Non-Steroidal Anti-inflammatory Drugs

What is a Non-Steroidal Anti-inflammatory drug?

A non-steroidal anti-inflammatory drug or NSAID is used to relieve some symptoms caused by arthritis, such as inflammation, swelling, stiffness, and joint pain. There are many NSAIDS on the market, available by prescription or over the counter. Some common names are Motrin®, Advil®, Aleve®, Voltaren®, and Indocin®.

How do I take it?

This medicine should also be taken with food. Follow your doctor’s directions. Do not take more or less medicine than ordered. Do not lie down for 15 to 30 minutes after taking this medicine. This will help prevent irritation and possible swallowing problems.

What else should I know?

These medicines should be taken regularly in order to be most effective. When first beginning on NSAIDS, it may take 2 weeks or more to get the maximum benefit. Please tell you doctor if you are to have any type of surgery, including dental work. Sometimes these drugs may be stopped for a short time prior to surgery.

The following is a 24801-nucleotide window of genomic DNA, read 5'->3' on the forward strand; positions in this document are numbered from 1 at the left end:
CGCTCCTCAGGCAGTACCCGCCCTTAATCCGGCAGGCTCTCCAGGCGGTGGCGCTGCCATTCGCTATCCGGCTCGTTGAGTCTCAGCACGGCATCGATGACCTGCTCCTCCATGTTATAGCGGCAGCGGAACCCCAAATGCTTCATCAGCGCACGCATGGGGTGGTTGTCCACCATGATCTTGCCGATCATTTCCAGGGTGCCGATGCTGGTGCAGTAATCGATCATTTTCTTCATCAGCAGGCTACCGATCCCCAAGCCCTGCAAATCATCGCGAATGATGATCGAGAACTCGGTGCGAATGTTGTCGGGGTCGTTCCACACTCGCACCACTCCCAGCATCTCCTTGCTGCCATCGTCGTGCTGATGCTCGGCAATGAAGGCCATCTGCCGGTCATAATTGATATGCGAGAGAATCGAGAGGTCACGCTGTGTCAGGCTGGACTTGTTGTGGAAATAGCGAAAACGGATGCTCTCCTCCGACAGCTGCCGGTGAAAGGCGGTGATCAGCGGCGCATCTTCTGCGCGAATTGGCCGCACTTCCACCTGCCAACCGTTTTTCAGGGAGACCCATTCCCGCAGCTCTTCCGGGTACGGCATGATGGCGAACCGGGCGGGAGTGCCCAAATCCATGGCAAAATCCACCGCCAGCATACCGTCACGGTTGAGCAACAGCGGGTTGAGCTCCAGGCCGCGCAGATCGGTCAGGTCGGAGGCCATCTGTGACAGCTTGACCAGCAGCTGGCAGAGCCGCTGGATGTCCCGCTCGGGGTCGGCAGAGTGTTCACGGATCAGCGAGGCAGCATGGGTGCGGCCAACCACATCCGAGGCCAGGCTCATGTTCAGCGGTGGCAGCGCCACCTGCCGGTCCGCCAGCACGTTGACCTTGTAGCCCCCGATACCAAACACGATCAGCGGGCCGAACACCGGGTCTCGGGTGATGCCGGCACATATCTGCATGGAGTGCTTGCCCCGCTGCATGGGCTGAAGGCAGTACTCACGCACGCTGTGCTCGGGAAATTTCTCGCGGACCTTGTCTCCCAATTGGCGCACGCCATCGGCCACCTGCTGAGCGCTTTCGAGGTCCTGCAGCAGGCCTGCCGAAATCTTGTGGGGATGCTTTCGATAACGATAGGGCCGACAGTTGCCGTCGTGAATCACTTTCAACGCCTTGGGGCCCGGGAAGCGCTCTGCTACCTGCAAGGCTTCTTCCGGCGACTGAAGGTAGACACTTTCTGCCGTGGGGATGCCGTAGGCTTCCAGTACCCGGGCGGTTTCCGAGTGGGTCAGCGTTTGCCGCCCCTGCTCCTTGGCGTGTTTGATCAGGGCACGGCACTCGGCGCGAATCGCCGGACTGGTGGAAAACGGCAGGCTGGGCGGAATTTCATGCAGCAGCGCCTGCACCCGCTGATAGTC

NSAIDS can cause irritation to the lining of the esophagus, stomach, and intestine. Notify your doctor if you notice any black or bloody stools, chronic indigestion or heartburn, or vomiting of blood or “coffee ground” like material.

What about other medications?

When you are taking NSAIDS, it is very important that your doctors know if you are taking any other medicine. This includes prescription and non-prescription medicines as well as birth control pills, vitamins, and herbal supplements.

NSAIDS can be taken with other medications – but should not be taken with other blood thinners such as heparin, or other anti-coagulants. Please inform your doctor if you are taking any of these types of medicines.

Updated: April 25, 2012

Victoria Ruffing, RN

About Victoria Ruffing, RN

Ms. Ruffing has been a member of the Arthritis Center since 2000, currently serving as the Nurse Manager. She is a critical member of our patient care team.